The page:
Hummingbird Sage (Salvia guaranitica)

‘Black and Blue’ Salvia

‘Black and Blue’ salvia is really more blue and purple than black, but you know how these things go in the garden world. Dark purple is often considered black and identifying colour is mostly down to a bit of wishful thinking. This salvia is also reported to attract hummingbirds, hence the common name, hummingbird sage,

purple shiso aka perilla

Refreshing Shiso Iced Tea

Shiso (Perilla frutescens) is a beautiful herb that self-seeds with abandon. It’s flavour is hard to pinpoint, something akin to mint meets a savoury herb like caraway with a hint of citrus. I’ve been growing it for years, but it’s aggressive nature always seemed to be curbed on the roof where conditions could be exceedingly

salpoglossis-painted by Gayla Trail: All Rights Reserved

Stained Glass Salpiglossis

I continue to require eye-candy this winter, and here’s a dose for today. Salpiglossis ‘Stained Glass’ (Salpiglossis sinuata) is a beautiful annual flower from Chile that derives its name from the hand-painted quality of its blooms. I first grew it from seed a few years back and have been considering it for this year’s garden.

yesterdaytoday

Yesterday, Today, and Tomorrow

This plant is practically the antithesis of what I am typically attracted to, but when it’s mid-February and I am aching for the fragrance of fresh flowers, my standards shift dramatically. It’s akin to when I am in search of coffee while on the road or out of town. At home I am a supreme

Photo by Gayla Trail: All Rights Reserved

Crocus ‘Yalta’

‘Yalta’ is another of the crocus varieties that I planted last fall. It has alternating purple and soft, silvery lavender petals with a delicate and long throat. Apparently it is a C. tommasinianus hybrid, which is another species that I prefer, particularly ‘Ruby Giant’.

Photo by Gayla Trail: All Rights Reserved

Crocus ‘Spring Beauty’

Last month I showed you a picture of this particular variety, Crocus biflorus ssp. isauricus ‘Spring Beauty’ (aka Crocus sieberi), growing in a pot in my friend Barry’s greenhouse. Now here are a few photographs of the same variety as they came up in my own garden last week. As I said in the last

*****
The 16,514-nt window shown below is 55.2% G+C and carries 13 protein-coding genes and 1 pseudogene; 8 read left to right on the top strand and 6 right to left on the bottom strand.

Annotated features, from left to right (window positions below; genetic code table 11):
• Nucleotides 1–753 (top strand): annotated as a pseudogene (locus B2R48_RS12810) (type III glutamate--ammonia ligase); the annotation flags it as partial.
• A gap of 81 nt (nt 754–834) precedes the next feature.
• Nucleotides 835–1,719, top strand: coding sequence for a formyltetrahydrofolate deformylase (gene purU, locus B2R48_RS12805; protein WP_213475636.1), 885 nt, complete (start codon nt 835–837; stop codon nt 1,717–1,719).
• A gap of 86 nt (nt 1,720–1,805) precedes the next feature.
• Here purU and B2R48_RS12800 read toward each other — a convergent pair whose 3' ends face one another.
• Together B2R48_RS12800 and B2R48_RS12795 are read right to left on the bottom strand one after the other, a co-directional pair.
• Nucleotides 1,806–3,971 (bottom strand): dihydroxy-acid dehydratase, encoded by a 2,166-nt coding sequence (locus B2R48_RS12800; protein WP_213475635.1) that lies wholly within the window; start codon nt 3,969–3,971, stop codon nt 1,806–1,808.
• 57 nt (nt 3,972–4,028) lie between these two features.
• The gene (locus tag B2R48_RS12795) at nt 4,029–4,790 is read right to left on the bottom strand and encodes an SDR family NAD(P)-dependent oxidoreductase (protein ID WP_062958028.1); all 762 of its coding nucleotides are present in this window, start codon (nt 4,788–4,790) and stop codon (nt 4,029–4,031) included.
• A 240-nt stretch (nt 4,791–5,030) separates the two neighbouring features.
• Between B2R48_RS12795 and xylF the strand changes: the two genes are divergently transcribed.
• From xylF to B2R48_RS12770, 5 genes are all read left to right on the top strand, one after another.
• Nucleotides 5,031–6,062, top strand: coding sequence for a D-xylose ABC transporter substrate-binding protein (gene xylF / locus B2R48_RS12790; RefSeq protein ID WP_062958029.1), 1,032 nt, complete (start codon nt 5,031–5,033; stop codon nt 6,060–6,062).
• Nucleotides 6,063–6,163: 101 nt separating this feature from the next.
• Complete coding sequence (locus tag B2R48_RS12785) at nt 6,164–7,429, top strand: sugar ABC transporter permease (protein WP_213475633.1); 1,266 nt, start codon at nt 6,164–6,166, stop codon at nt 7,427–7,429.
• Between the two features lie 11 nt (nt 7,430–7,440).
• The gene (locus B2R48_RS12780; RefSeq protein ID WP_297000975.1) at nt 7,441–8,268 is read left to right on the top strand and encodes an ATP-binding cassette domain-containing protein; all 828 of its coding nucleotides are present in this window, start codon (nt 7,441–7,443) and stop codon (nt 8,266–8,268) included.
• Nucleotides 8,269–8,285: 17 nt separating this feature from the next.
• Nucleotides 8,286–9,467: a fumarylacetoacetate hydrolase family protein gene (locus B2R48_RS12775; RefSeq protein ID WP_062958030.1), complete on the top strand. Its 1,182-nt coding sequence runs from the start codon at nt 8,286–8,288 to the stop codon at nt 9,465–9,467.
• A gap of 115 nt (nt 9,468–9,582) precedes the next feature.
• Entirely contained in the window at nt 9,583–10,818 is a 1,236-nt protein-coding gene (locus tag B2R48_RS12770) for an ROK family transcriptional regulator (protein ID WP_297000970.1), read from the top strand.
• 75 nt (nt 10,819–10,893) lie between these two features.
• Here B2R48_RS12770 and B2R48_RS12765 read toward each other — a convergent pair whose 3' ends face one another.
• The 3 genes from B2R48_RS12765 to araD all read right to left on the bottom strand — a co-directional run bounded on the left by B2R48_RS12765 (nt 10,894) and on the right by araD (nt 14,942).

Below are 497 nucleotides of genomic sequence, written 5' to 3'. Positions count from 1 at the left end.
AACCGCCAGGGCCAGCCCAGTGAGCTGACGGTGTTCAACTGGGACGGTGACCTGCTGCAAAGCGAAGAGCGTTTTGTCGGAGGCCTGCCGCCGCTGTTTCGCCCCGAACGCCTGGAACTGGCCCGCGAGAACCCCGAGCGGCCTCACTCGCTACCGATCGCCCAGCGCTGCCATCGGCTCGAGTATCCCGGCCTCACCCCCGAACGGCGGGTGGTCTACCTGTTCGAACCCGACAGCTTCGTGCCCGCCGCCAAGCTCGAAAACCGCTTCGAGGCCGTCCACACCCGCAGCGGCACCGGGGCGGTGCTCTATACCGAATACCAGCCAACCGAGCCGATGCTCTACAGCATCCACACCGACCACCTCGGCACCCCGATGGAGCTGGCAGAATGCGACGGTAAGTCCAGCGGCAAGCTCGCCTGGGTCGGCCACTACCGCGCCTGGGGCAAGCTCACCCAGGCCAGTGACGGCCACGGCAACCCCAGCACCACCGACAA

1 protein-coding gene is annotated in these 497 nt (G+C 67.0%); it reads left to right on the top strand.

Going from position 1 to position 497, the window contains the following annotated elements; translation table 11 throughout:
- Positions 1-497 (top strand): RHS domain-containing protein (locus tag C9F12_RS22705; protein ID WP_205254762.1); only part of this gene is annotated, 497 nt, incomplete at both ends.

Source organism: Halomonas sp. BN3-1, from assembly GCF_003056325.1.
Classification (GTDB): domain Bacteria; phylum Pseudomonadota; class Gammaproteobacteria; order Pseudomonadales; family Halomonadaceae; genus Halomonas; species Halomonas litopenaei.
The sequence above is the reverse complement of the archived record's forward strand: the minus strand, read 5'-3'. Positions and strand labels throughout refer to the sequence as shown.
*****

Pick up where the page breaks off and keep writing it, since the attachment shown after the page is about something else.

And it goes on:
Photo by Gayla Trail: All Rights Reserved

Pretend It’s Spring

I just wrote and deleted a lengthy paragraph dedicated to complaining about the snow that came and went and came again and the lack of snow that has been the nattering gossip of the 2011/2012 winter season, but then I deleted it because COME ON… I wonder, does obsessing about the weather come with being

Kangaroo Apple Flower

Kangaroo apple (Solanum laciniatum) is another in a line of marginally edible, strange solanums that I am growing this year. I say “marginally edible” because the fruit is edible when ripe and poisonous when green. Still, I’m not convinced it’s worth eating. Edible and worth eating are two different things entirely. Morelle de balbis fruit

Photo by Gayla Trail: All Rights Reserved

Violets Galore

The new yard came with violets… lots and lots of violets. They’re blooming now and even though the yard continues to look like the excavation site of a dead body on a television police procedural… I’m in heaven. I have longed to have the space to grow enough violets to make cheerful springtime jellies. A

Photo by Gayla Trail: All Rights Reserved

Lampascioni Flowers

Remember months back when I wrote about lampascioni, the Italian wild onion bulbs that are really a muscari (Muscari comosum) that I purchased at my local greengrocer? Click here for a refresher and more details. Well, here they are! Aren’t they fantastic? I love their feathery plumage (the tassel in their common name, Tassel Hyacinth)

Photo by Gayla Trail  All Rights Reserved

Food Worth Growing: ‘Trionfo Violetto’ Pole Beans

Back in June I wrote in my Globe & Mail column about growing beans. Within the piece I mentioned a favorite pole variety ‘Trionfo Violetto.’ It’s been years since I have grown this particular variety and now that the plants are in full swing and producing a little crop of beans daily, I can’t understand

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